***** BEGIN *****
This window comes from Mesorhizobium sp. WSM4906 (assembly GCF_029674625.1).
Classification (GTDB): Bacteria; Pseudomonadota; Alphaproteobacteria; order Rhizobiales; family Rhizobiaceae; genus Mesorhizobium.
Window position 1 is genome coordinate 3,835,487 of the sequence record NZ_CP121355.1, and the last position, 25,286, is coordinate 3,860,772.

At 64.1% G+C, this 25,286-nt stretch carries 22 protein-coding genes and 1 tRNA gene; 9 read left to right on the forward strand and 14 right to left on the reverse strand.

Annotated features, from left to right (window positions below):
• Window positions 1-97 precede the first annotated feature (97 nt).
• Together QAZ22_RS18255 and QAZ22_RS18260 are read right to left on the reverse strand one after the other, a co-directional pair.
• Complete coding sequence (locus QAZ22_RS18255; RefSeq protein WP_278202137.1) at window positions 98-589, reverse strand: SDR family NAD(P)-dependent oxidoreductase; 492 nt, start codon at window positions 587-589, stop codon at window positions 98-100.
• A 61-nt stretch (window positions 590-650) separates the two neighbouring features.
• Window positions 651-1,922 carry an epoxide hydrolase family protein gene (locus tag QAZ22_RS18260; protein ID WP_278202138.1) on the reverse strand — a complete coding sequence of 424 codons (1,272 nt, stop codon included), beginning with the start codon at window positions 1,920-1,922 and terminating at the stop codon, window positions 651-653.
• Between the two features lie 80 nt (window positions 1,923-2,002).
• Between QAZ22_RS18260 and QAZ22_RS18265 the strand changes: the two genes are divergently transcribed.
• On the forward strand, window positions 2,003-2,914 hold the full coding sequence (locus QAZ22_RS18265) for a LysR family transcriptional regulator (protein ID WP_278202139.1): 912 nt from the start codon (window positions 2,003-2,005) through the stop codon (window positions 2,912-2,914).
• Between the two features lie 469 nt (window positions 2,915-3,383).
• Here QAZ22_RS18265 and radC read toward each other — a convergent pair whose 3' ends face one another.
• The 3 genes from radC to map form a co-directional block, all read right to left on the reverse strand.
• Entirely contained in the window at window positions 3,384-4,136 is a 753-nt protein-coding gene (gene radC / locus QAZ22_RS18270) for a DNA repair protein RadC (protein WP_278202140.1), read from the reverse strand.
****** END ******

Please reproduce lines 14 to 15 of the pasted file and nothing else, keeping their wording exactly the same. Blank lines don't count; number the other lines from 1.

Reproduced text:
• Between the two features lie 469 nt (window positions 2,915-3,383).
• Here QAZ22_RS18265 and radC read toward each other — a convergent pair whose 3' ends face one another.